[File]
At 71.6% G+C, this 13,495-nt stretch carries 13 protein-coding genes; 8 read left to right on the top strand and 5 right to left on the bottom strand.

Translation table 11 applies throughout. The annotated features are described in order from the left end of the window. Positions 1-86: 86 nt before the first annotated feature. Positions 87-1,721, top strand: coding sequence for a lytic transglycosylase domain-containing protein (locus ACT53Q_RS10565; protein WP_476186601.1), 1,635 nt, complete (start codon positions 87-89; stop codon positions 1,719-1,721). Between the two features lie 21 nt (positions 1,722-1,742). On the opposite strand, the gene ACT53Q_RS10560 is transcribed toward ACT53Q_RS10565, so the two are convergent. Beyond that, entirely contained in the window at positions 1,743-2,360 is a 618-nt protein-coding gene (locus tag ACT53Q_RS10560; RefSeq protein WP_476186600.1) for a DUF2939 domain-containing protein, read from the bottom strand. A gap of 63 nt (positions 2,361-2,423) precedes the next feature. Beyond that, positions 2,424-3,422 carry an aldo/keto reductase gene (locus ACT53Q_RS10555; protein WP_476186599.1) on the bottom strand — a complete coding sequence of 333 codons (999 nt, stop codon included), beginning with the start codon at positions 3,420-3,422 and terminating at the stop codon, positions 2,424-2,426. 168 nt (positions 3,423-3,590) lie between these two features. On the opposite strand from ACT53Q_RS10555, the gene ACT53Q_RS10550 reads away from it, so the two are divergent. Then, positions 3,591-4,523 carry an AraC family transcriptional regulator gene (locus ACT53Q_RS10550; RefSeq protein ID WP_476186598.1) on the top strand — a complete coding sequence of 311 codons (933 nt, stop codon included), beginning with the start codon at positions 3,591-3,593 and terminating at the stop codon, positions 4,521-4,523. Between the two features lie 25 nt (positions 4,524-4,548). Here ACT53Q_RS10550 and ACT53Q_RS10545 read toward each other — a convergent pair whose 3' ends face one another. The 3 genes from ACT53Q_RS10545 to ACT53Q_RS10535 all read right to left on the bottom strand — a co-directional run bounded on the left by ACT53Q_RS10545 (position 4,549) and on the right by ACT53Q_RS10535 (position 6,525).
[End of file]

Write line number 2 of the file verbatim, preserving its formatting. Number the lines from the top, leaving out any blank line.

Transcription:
Translation table 11 applies throughout. The annotated features are described in order from the left end of the window. Positions 1-86: 86 nt before the first annotated feature. Positions 87-1,721, top strand: coding sequence for a lytic transglycosylase domain-containing protein (locus ACT53Q_RS10565; protein WP_476186601.1), 1,635 nt, complete (start codon positions 87-89; stop codon positions 1,719-1,721). Between the two features lie 21 nt (positions 1,722-1,742). On the opposite strand, the gene ACT53Q_RS10560 is transcribed toward ACT53Q_RS10565, so the two are convergent. Beyond that, entirely contained in the window at positions 1,743-2,360 is a 618-nt protein-coding gene (locus tag ACT53Q_RS10560; RefSeq protein WP_476186600.1) for a DUF2939 domain-containing protein, read from the bottom strand. A gap of 63 nt (positions 2,361-2,423) precedes the next feature. Beyond that, positions 2,424-3,422 carry an aldo/keto reductase gene (locus ACT53Q_RS10555; protein WP_476186599.1) on the bottom strand — a complete coding sequence of 333 codons (999 nt, stop codon included), beginning with the start codon at positions 3,420-3,422 and terminating at the stop codon, positions 2,424-2,426. 168 nt (positions 3,423-3,590) lie between these two features. On the opposite strand from ACT53Q_RS10555, the gene ACT53Q_RS10550 reads away from it, so the two are divergent. Then, positions 3,591-4,523 carry an AraC family transcriptional regulator gene (locus ACT53Q_RS10550; RefSeq protein ID WP_476186598.1) on the top strand — a complete coding sequence of 311 codons (933 nt, stop codon included), beginning with the start codon at positions 3,591-3,593 and terminating at the stop codon, positions 4,521-4,523. Between the two features lie 25 nt (positions 4,524-4,548). Here ACT53Q_RS10550 and ACT53Q_RS10545 read toward each other — a convergent pair whose 3' ends face one another. The 3 genes from ACT53Q_RS10545 to ACT53Q_RS10535 all read right to left on the bottom strand — a co-directional run bounded on the left by ACT53Q_RS10545 (position 4,549) and on the right by ACT53Q_RS10535 (position 6,525).